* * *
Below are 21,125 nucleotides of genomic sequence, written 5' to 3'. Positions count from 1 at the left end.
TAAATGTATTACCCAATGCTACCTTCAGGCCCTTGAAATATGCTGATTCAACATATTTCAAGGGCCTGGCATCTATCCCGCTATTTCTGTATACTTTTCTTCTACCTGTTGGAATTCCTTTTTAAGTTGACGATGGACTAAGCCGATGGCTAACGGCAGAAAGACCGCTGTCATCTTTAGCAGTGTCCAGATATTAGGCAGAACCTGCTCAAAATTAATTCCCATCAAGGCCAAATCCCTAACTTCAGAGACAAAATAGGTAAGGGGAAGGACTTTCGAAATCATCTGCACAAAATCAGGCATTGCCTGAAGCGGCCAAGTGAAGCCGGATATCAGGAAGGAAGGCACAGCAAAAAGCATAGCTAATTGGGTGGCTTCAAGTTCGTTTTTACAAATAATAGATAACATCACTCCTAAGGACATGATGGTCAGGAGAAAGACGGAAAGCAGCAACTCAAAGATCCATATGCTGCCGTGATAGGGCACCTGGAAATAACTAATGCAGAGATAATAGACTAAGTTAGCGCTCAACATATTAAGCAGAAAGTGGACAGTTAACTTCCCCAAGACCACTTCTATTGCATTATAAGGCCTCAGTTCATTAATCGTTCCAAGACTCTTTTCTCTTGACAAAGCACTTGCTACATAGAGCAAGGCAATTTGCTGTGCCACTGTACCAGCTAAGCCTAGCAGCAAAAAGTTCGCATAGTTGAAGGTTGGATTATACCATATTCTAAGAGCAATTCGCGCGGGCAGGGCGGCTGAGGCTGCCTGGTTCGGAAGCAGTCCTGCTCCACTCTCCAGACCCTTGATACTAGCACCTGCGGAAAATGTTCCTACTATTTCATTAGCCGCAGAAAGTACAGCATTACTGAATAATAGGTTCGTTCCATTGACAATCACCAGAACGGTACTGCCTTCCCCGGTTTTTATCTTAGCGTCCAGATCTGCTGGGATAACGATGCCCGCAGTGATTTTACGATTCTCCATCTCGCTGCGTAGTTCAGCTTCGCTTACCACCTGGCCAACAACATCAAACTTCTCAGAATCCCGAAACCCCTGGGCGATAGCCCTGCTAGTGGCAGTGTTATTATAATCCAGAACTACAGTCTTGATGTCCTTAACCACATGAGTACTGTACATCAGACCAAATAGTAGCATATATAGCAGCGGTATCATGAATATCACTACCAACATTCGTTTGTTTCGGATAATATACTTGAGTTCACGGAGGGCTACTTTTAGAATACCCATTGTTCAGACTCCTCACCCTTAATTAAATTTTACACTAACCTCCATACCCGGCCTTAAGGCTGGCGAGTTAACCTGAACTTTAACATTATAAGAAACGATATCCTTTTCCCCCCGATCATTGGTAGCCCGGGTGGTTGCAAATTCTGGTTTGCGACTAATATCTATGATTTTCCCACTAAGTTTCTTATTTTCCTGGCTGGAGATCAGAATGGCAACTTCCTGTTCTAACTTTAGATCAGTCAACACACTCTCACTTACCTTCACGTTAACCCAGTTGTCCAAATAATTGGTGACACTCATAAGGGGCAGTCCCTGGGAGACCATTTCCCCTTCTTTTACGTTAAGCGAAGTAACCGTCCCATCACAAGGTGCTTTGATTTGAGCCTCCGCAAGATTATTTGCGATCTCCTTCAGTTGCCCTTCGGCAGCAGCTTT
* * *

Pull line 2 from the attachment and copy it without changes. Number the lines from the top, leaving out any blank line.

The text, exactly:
TAAATGTATTACCCAATGCTACCTTCAGGCCCTTGAAATATGCTGATTCAACATATTTCAAGGGCCTGGCATCTATCCCGCTATTTCTGTATACTTTTCTTCTACCTGTTGGAATTCCTTTTTAAGTTGACGATGGACTAAGCCGATGGCTAACGGCAGAAAGACCGCTGTCATCTTTAGCAGTGTCCAGATATTAGGCAGAACCTGCTCAAAATTAATTCCCATCAAGGCCAAATCCCTAACTTCAGAGACAAAATAGGTAAGGGGAAGGACTTTCGAAATCATCTGCACAAAATCAGGCATTGCCTGAAGCGGCCAAGTGAAGCCGGATATCAGGAAGGAAGGCACAGCAAAAAGCATAGCTAATTGGGTGGCTTCAAGTTCGTTTTTACAAATAATAGATAACATCACTCCTAAGGACATGATGGTCAGGAGAAAGACGGAAAGCAGCAACTCAAAGATCCATATGCTGCCGTGATAGGGCACCTGGAAATAACTAATGCAGAGATAATAGACTAAGTTAGCGCTCAACATATTAAGCAGAAAGTGGACAGTTAACTTCCCCAAGACCACTTCTATTGCATTATAAGGCCTCAGTTCATTAATCGTTCCAAGACTCTTTTCTCTTGACAAAGCACTTGCTACATAGAGCAAGGCAATTTGCTGTGCCACTGTACCAGCTAAGCCTAGCAGCAAAAAGTTCGCATAGTTGAAGGTTGGATTATACCATATTCTAAGAGCAATTCGCGCGGGCAGGGCGGCTGAGGCTGCCTGGTTCGGAAGCAGTCCTGCTCCACTCTCCAGACCCTTGATACTAGCACCTGCGGAAAATGTTCCTACTATTTCATTAGCCGCAGAAAGTACAGCATTACTGAATAATAGGTTCGTTCCATTGACAATCACCAGAACGGTACTGCCTTCCCCGGTTTTTATCTTAGCGTCCAGATCTGCTGGGATAACGATGCCCGCAGTGATTTTACGATTCTCCATCTCGCTGCGTAGTTCAGCTTCGCTTACCACCTGGCCAACAACATCAAACTTCTCAGAATCCCGAAACCCCTGGGCGATAGCCCTGCTAGTGGCAGTGTTATTATAATCCAGAACTACAGTCTTGATGTCCTTAACCACATGAGTACTGTACATCAGACCAAATAGTAGCATATATAGCAGCGGTATCATGAATATCACTACCAACATTCGTTTGTTTCGGATAATATACTTGAGTTCACGGAGGGCTACTTTTAGAATACCCATTGTTCAGACTCCTCACCCTTAATTAAATTTTACACTAACCTCCATACCCGGCCTTAAGGCTGGCGAGTTAACCTGAACTTTAACATTATAAGAAACGATATCCTTTTCCCCCCGATCATTGGTAGCCCGGGTGGTTGCAAATTCTGGTTTGCGACTAATATCTATGATTTTCCCACTAAGTTTCTTATTTTCCTGGCTGGAGATCAGAATGGCAACTTCCTGTTCTAACTTTAGATCAGTCAACACACTCTCACTTACCTTCACGTTAACCCAGTTGTCCAAATAATTGGTGACACTCATAAGGGGCAGTCCCTGGGAGACCATTTCCCCTTCTTTTACGTTAAGCGAAGTAACCGTCCCATCACAAGGTGCTTTGATTTGAGCCTCCGCAAGATTATTTGCGATCTCCTTCAGTTGCCCTTCGGCAGCAGCTTT